The best defense is an offense

Officers and prosecutors alike must believe their leaders have a sincere and sustained commitment to ensuring that they will be equipped with the necessary knowledge and mechanisms for meeting their Brady obligations. Toward this end, and to protect against the gathering of a "perfect storm" of Brady litigation - civil and criminal - law enforcement agencies and prosecutors' offices, working together, should:

  • Conduct audits of both the police agency and prosecutors' office as to where and how information is kept. The audit should focus on the information gathering and retention functions of divisions within the offices. Divisions on the law enforcement side might include dispatch, crime stoppers, reward offers, investigations, internal affairs, and personnel actions. On the prosecution side - intake, screening, pretrial preparation, victim and witness coordination, etc., would be examined.
  • Continue to audit new technology as potential repositories of Brady evidence - e.g., video cameras in patrol cars, mobile data computers, land line and cellular phone messaging systems, email, tweets and twitters.
  • Develop written policies requiring officers to document exculpatory information, including evidence that might be used to impeach officers and other witnesses, and provide the same to prosecutors.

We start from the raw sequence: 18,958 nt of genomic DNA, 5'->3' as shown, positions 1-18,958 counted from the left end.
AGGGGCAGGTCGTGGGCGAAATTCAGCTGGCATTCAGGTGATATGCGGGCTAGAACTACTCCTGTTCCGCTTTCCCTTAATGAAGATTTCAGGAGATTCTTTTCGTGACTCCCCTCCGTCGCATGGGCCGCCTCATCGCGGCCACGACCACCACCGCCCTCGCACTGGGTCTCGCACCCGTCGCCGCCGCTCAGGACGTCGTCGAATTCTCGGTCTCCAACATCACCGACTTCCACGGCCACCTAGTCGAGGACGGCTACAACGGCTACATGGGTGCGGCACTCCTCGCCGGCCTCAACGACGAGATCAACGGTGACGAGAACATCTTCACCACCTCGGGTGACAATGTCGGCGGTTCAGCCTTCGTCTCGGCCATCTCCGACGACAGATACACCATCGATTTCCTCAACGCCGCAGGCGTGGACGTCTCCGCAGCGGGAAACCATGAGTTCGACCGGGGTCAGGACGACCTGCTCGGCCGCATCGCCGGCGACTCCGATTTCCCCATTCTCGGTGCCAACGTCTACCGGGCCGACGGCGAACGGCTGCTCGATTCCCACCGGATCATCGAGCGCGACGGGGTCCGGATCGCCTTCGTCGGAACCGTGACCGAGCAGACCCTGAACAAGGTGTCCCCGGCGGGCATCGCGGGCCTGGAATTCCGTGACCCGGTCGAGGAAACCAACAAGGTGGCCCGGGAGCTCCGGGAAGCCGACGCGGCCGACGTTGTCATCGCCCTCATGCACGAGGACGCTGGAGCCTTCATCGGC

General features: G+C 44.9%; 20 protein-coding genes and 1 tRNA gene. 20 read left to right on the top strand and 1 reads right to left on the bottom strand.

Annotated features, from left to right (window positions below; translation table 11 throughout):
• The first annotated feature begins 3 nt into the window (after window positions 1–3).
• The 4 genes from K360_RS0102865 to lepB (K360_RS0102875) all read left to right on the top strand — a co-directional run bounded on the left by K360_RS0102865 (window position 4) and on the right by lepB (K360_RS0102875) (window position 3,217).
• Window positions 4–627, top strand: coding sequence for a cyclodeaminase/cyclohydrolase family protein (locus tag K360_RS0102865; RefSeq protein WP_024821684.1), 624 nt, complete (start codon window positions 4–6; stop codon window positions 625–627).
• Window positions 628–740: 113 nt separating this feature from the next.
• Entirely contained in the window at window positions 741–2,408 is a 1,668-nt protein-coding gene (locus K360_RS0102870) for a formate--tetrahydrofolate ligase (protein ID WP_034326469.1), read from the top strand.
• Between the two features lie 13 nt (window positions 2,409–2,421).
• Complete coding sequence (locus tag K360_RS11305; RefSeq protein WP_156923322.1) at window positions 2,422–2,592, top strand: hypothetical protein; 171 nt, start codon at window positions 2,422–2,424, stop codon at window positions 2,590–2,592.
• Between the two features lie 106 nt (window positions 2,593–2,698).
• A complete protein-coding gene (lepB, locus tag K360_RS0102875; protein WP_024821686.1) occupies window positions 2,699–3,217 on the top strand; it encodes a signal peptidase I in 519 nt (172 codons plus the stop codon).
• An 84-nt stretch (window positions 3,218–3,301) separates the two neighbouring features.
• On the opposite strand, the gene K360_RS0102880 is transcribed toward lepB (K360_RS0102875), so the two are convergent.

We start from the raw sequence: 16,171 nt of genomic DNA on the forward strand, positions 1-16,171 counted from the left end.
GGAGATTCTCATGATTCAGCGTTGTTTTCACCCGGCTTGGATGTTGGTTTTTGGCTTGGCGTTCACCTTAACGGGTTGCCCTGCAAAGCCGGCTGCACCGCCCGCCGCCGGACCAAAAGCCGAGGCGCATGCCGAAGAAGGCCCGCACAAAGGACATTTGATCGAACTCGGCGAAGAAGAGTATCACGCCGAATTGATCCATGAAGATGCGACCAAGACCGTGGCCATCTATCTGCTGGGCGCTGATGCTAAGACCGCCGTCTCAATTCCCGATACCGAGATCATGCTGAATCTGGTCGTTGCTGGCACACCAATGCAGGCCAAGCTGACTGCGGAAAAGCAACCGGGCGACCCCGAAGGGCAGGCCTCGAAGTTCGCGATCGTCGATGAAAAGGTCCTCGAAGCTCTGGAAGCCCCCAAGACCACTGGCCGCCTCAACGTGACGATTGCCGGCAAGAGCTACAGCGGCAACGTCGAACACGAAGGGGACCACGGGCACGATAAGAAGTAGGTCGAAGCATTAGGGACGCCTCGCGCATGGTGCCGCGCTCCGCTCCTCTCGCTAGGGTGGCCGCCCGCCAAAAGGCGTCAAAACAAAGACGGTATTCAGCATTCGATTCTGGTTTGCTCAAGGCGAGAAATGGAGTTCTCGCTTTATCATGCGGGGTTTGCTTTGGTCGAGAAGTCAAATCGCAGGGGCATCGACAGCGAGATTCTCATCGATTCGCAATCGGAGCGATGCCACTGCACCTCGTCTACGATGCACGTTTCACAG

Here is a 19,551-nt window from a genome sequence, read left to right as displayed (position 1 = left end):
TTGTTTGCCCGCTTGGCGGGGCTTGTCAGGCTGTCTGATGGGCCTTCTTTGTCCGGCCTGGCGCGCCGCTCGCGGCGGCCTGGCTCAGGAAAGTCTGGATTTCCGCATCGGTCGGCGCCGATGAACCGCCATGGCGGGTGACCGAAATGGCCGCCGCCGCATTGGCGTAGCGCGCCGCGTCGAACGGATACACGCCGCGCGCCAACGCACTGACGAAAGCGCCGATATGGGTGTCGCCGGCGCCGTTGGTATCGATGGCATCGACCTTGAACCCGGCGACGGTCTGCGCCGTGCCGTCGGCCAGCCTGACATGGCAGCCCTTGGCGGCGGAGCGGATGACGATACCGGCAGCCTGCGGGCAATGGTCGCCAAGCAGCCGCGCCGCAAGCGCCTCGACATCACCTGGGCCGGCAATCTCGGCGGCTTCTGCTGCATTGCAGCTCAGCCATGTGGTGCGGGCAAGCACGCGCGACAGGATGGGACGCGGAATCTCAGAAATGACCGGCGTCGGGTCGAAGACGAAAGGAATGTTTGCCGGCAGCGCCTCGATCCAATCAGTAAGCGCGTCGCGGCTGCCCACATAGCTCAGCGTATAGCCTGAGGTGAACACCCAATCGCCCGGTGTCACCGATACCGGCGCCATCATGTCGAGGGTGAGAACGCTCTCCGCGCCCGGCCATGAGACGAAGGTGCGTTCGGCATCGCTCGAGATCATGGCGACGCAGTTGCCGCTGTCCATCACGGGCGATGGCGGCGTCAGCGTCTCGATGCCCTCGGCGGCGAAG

• Develop written policies that require prosecutors to turn exculpatory evidence over to defense attorneys, or, when in doubt, to the proper court to determine whether the defense attorney is entitled to such evidence. Too many cases indicate that relying solely on prosecutors' knowledge and observance of Brady and its progeny has not ensured compliance, especially since individual prosecutors can disagree on what constitutes "exculpatory." (See web link below to Bad Faith Exception to Prosecutor's Immunity for Brady Violations and Harvard Law Review article on Thompson v. Connick.) Prosecutors may wish to review Treatment of Brady v. Maryland Material in United States District and State Courts' Rules, Orders, and Policies - a report on the extent to which federal district and state courts have adopted rules or standards that provide prosecutors with specific guidance on discharging their Brady obligations. (See web link below.)
  • Develop protocols and mechanisms for the discovery of Brady evidence by police to the prosecutor and by the prosecutor to the defense or court, including evidence that might be used to impeach police officers. Protocols for both officers and prosecutors might include Brady checklists as part of the case file management and signed acknowledgement from the prosecutor's office for the reception of such materials from the police.